Decked out in neon green T-shirts and carrying placards to match, the handful of undergraduate EcoReps roving around the P-rade last year did not exactly blend into the crowd – and that was the point. By drawing attention, they were able to spread the word about their goal of increasing recycling at Reunions tents and along the P-rade route.
Brown and Mimi Murley ’76, with backing from classmates, founded Spirit of Service ’76, an initiative that has evolved and grown in the past five years, finding a niche in the areas of environmental and social entrepreneurship. Projects include a speaker series and a green business plan competition for undergraduates. Last year, Spirit of Service ’76 earned the Alumni Council Award for Community Service.
During Reunions, the Princeton University Art Museum continues its three-month exhibition of sculptures, collages, and other assemblages from German avant-garde artist Kurt Schwitters. It is the first overview of his work in the United States since his retrospective at the Museum of Modern Art in 1985.
Sorensen, who has chaired the COR since fall 2008, was reading William Selden ’34’s book Going Back: The Uniqueness of Reunions and P-rades at Princeton University when he found just what he had in mind: the Society of the Claw, an organization tied to Reunions but lost over time.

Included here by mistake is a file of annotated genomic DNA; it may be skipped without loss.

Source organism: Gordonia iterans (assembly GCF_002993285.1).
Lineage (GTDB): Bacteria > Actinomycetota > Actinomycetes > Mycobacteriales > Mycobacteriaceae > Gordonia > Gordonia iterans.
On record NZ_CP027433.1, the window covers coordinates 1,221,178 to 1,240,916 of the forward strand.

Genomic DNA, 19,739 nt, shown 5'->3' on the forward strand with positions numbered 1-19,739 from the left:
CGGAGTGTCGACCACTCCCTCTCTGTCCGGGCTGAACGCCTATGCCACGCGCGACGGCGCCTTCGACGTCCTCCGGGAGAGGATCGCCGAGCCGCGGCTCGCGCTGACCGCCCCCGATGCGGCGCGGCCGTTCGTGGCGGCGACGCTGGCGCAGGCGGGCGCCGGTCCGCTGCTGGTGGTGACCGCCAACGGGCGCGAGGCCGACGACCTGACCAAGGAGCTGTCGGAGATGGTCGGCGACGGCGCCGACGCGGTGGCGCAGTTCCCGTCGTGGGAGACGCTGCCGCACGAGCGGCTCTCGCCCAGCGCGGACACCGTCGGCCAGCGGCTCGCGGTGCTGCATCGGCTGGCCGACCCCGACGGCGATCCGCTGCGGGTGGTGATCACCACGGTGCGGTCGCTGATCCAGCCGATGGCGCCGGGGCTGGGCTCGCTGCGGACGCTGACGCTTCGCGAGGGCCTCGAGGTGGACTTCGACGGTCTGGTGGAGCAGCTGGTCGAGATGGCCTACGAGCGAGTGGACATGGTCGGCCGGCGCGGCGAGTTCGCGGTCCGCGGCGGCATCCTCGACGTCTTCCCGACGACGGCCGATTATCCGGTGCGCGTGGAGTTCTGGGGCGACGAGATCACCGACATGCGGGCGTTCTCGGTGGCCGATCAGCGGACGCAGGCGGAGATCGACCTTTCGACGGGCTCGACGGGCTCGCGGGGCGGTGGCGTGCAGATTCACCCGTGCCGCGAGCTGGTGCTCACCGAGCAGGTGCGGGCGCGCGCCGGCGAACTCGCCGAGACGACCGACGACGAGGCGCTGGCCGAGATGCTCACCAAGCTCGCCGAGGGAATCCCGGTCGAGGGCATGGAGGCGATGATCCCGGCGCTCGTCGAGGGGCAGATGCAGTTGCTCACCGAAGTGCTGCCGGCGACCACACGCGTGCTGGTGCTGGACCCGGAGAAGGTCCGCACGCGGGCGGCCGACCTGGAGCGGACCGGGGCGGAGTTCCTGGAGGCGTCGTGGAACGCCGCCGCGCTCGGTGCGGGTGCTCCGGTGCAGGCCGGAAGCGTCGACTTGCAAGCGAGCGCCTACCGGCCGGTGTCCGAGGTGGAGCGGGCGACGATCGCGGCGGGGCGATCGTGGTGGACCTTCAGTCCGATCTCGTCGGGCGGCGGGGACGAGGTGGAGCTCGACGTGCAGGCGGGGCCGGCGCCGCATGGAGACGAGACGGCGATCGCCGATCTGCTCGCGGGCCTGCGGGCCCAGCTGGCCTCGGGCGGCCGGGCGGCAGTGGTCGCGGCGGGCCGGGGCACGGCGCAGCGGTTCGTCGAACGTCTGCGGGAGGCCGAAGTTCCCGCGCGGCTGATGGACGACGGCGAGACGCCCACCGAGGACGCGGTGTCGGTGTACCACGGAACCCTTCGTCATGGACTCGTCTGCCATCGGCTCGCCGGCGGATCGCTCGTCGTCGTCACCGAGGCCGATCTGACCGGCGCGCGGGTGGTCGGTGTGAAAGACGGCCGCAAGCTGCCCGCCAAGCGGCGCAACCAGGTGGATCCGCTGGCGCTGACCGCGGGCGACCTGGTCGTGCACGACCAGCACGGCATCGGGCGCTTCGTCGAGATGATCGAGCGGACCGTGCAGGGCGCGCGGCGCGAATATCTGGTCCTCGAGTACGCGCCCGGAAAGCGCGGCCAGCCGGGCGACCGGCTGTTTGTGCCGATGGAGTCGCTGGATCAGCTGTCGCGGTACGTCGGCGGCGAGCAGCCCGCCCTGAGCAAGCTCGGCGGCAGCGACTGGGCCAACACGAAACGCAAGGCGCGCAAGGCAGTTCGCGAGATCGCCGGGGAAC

Don Carey ’51 and his wife, Barbara, were not outdoors enthusiasts until they moved to New Hampshire in the early 1970s. But in the last 40 years, they’ve more than made up for lost time.
In a Princeton warehouse just across Route 1, behind a doorway marked “Do Not Enter,” a trove of Reunions garb compresses a full P-rade of colors into two neatly arranged coat racks. Stripes, plaids, patterns, and logos represent classes that span more than a century, from 1904’s Reunions blazer to 2010’s beer jacket. It is the archival equivalent of that closet space alumni reserve for their favorite orange-and-black gear.
A Princeton connection turned out to be key to launching Sarah Beth Durst ’96’s writing career. She had penned drafts of novels and shopped them around for about 10 years, collecting a slew of rejection letters. But her luck changed when she connected with Andrea Somberg ’01, a literary agent, in 2006. Within weeks of signing with Somberg, Durst had secured offers from several publishers for Into the Wild, a novel about a girl who must battle witches and fly griffins to rescue her mother and save her town from becoming a fairy tale kingdom. They got the news of the offers the week before Reunions.